Byline: Teena Hammond / With contributions from Valerie Seckler

LOS ANGELES — Guess Inc. is getting deeper into the Internet by updating its existing site, exploring actual transactions and developing a teen chat room to market Guess products.
Guess’s Web site — one of the first in the fashion industry — already draws in plenty of visitors, with 19.3 million hits in the past year. But now it’s time to update the 2 1/2-year-old site with new technology, said Joe Fink, vice president and chief information officer of Guess.
After the facelift, which will appear in three weeks, the next step is to find out the best way to sell merchandise on the Internet.
“Of course we’d like to sell on the Internet,” said Andrea Weiss, president of Guess’s retail division.
But before Internet sales can begin, a plan must be approved by Guess’s executive committee. After approval, which could be as early as yearend, it will still take another 12 months before actual selling can begin, Fink explained, adding, “I’m in the process of trying to evaluate what it’s going to take to sell on the Web.”
That process might not be so simple. Fashion apparel companies like Guess face the toughest battle among marketers vying for business in cyberspace, according to industry observers.
In fact, fashion apparel and jewelry are the “least-well-suited products for Internet retailing,” cautioned Richard Baum, analyst at Goldman, Sachs & Co., at a global retailing conference sponsored by the investment bank last month.
Fashion shoppers are largely concerned with a product’s image, Baum noted, and experience this more fully by, say, trying on items for size and feeling the fabrics.
Around 70 percent of Internet surfers are male, found Goldman’s research, further limiting the near-term electronic sales potential of women’s fashion.
Nonetheless, retailers like Federated Department Stores, Gap, Lands’ End, Eddie Bauer, J.C. Penney, and Sears, Roebuck are mounting major marketing efforts on the Net — which is expected to snare 25 percent of U.S. merchandise sales by 2005.
By the end of the year, Goldman is projecting 43 million Americans and 69 million worldwide will be using the Net. By 2000, there should be 81 million surfers in the U.S. and 163 million globally.
Electronic commerce generally has been constrained in this country because less than 15 percent of the U.S. population is on line.
But even without actual sales taking place, the Internet is a crucial marketing tool for Guess and other fashion houses. In fact, Guess has found the Web more effective than direct mail. The company recently sent the same promotional information to members of its Internet Web site and via direct mail to credit card customers who have made purchases at Guess’s freestanding stores. Guess received five times as many responses from Internet members as it did from direct mail, according to a company spokeswoman.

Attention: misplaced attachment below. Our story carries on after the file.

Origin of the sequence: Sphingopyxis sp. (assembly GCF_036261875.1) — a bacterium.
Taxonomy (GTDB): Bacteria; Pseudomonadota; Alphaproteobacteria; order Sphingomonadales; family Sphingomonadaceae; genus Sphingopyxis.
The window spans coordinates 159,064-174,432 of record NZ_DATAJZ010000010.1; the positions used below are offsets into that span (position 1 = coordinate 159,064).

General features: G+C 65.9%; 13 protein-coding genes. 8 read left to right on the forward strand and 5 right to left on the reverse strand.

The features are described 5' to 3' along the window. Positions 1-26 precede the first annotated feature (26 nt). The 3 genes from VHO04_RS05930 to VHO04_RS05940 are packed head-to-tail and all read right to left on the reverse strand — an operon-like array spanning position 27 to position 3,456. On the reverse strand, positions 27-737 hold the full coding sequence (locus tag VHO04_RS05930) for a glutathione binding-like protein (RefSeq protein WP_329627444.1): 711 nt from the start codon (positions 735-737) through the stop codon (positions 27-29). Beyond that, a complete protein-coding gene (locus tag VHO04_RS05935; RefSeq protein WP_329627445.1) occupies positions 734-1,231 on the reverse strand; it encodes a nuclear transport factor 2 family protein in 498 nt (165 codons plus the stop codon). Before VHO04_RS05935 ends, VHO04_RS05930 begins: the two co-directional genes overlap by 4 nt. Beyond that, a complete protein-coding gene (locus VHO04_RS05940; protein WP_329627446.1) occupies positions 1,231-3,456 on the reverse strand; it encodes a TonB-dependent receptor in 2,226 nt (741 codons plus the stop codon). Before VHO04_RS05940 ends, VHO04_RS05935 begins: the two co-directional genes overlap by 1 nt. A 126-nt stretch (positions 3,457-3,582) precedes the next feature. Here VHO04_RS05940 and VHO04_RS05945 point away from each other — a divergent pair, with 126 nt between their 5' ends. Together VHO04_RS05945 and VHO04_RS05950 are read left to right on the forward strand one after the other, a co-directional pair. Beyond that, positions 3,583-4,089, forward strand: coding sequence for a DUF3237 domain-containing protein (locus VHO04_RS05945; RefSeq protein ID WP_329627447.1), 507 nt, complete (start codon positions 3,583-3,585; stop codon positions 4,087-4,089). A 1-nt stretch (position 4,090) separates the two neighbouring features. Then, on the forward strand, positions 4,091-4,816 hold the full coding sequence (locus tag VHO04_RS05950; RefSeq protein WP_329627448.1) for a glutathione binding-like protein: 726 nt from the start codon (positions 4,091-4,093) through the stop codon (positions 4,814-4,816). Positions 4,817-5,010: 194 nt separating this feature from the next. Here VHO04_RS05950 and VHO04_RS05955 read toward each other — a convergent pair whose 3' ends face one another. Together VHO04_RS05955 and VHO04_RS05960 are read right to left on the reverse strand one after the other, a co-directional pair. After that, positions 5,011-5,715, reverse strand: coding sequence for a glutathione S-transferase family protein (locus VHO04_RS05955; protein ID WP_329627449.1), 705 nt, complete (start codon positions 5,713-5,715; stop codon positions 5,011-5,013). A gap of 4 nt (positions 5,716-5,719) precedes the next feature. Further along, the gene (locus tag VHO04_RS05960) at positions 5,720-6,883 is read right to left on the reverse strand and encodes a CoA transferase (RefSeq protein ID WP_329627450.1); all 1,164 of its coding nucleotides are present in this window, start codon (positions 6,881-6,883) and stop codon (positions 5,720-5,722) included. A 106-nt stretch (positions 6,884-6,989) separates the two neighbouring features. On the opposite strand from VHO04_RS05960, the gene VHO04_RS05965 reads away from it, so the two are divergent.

The membership base is developed when people who visit the Guess home page voluntarily enter their name and personal information. There are currently 21,000 names in the database. The people who visit Guess’s home page come from around the globe, with 50 percent from North America, 24 percent from Asia and Pacific Rim countries, 17 percent from Europe and the remaining 7 percent from South America, the spokeswoman said.
It receives about 2,000 e-mail questions and comments a month from people who visit the Web site. And while few details were available about Guess’s plans for a teen chat room, the company is said to be in talks with an outside firm about setting one up.
The main changes that will take place on Guess’s updated site include a redesigned product section, where women’s, men’s and children’s fashions are displayed. The home page is also changing and will have flashier, more user-friendly items. For example, each product section will automatically be highlighted in red as a user moves a mouse over the listing.
“One of the most important things is ease of getting around the site — Navigability,” the spokeswoman said.
One of the most appealing aspects of Internet marketing is the low cost, the spokesman noted. Guess simply barters data with Yahoo, the search engine giant, to display Guess banners across Yahoo’s main page, and more than 500,000 hits a month are generated from this approach.
As a result, Guess will integrate its own banners within the revamped site to promote other sections. For instance, a banner might run across the product section to draw users into the photo gallery of Guess models.
The new site will also show magazine covers that display Guess products. Users will be able to click on the cover and see photos that include Guess merchandise. Cyberpostcards are another popular option. These postcards are already available to users, who type in messages to send via e-mail to their friends. As part of the new site, two postcards will be added each month.

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